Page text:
, Volume 723, Issue 1, pp 63–75 | Cite as

Biodiversity in eutrophicated shallow lakes: determination of tipping points and tools for monitoring

  • J. RobinEmail author
  • A. Wezel
  • G. Bornette
  • F. Arthaud
  • S. Angélibert
  • V. Rosset
  • B. Oertli


Nutrient-rich freshwater ecosystems are generally considered as having low ecological quality and low associated biodiversity. In such systems we analysed the effects of water quality on biodiversity of several species groups, to determine tipping points and tools for monitoring. We investigated the water quality of 99 eutrophic and hypertrophic shallow lakes with extensive fish culture during a 3-year study, through the measures of physico-chemical parameters, phytoplankton biomass and structure. In a second step, we related the water quality with richness of aquatic plants, macroinvertebrates and dragonflies. With concentrations of chlorophyll-a above 30 or 70 μg l−1, shallow lakes are normally classified, respectively, in a poor or bad ecological state. However, our results show that chlorophyll-a concentrations up to 78 μg l−1 could be found together with relatively high species or family richness of aquatic plants, invertebrates and dragonflies. We identified most tipping points with 50–60 μg l−1 of chlorophyll-a, values above which a significant decrease of species diversity was found. For monitoring of these shallow lakes we propose to use chlorophyll-a concentrations in combination with water transparency during spring. These parameters are easily applicable and cheap and they yield a good forecast of the biodiversity for the species groups studied.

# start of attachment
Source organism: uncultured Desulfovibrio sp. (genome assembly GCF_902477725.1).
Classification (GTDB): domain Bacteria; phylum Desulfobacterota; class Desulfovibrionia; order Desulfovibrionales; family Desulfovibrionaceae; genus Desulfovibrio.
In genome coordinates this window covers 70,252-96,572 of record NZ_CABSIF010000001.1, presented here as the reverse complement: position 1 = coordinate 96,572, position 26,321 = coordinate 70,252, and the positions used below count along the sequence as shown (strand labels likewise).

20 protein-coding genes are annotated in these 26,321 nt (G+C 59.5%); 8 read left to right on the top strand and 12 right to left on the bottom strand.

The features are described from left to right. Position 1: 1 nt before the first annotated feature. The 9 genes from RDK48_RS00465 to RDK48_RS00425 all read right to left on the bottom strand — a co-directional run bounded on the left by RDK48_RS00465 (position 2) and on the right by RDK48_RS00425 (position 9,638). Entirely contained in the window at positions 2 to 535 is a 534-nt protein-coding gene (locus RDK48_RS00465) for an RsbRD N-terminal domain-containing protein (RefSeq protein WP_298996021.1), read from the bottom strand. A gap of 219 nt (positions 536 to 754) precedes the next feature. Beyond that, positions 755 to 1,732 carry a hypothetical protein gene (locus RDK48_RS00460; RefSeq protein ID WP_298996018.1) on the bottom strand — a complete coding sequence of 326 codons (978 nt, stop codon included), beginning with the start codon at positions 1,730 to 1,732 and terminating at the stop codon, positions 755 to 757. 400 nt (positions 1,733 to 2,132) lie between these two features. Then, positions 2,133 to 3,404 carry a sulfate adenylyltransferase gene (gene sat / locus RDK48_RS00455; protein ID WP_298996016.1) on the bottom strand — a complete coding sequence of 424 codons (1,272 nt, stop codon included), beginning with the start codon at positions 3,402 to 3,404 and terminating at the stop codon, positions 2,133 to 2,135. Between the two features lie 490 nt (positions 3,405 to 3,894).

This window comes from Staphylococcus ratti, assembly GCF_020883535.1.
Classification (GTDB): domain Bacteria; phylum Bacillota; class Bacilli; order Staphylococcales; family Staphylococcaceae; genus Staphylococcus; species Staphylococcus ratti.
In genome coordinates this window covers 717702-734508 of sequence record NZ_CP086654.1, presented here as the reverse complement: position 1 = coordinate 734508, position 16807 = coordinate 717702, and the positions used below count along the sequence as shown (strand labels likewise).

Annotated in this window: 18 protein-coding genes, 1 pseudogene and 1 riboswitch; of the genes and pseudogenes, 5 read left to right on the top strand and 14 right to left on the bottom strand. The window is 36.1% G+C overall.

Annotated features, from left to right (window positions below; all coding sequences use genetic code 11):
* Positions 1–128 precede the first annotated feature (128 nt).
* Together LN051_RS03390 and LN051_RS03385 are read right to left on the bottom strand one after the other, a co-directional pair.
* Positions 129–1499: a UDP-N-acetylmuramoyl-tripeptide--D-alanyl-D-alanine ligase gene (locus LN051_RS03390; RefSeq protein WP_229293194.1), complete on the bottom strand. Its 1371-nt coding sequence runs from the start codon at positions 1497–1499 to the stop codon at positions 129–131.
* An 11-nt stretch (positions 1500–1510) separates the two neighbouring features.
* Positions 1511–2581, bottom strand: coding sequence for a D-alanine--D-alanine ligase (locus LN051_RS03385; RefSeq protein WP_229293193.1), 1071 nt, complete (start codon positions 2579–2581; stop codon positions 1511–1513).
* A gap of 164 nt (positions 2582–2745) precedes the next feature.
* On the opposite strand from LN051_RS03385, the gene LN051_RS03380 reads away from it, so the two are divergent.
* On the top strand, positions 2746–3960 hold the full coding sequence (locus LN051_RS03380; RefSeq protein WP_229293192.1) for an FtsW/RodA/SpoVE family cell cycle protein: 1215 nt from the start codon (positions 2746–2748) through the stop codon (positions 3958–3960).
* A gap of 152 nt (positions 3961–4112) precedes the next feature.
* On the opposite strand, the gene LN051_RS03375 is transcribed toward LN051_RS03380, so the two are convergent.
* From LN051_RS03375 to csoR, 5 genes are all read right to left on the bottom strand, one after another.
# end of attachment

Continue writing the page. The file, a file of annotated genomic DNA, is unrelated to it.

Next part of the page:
Phytoplankton Aquatic plants Macroinvertebrates Dragonflies Fish ponds Cyanobacteria Water Framework Directive Water quality 



This study was funded by the French Ministry of the Environment and Sustainable Development through the DIVA2 “Biodiversity and Agriculture” programme, the French Water Agency (Agence de l’Eau Rhône-Mediterranée-Corse) and the Rhône-Alpes Region. We are grateful to Sylvie Prestoz, Pauline Chevassu, David Pobel, Mathieu Guerin, Thomas Lhuillery, David Leclerc, Nicola Indermuhle et Michaël Delahaye for their field and laboratory assistance during this study. A special thanks to Vincent Payet for his help for statistical analyses.


  1. AFNOR, 2006. Qualité de l’eau – Norme guide pour le dénombrement du phytoplancton par microscopie inversée (méthode Utermöhl): 39 pp.Google Scholar
  2. Arst, H. & A. Reinart, 2009. Application of optical classifications to North European lakes. Aquatic Ecology 43: 789–801.CrossRefGoogle Scholar
  3. Arthaud, F., M. Mousset, D. Vallod, J. Robin, A. Wezel & G. Bornette, 2012. Effect of light stress from phytoplankton on the relationship between aquatic vegetation and the propagule bank in shallow lakes. Freshwater Biology 57: 666–675.CrossRefGoogle Scholar
  4. Arthaud, F., D. Vallod, J. Robin, A. Wezel & G. Bornette, 2013. Short-term succession of aquatic plant species richness along ecosystem productivity and dispersal gradients in shallow lakes. Journal of Vegetation Science 24: 148–156.CrossRefGoogle Scholar
  5. Barbe, J., M. Lafont, J. Mouthon & M. Philippe, 2003. Protocole actualisé de la diagnose rapide des plans d’eau. Rapport CEMAGREF: 30 pp.Google Scholar
  6. Blindow, I., A. Hargeby & G. Andersson, 1998. Alternative stable states in shallow lakes: what causes a shift? In Jeppesen, E., M. Søndergaard, M. Søndergaard & K. Christoffersen (eds), The Structuring Role of Submerged Macrophytes in Lakes. Springer, New York: 353–360.CrossRefGoogle Scholar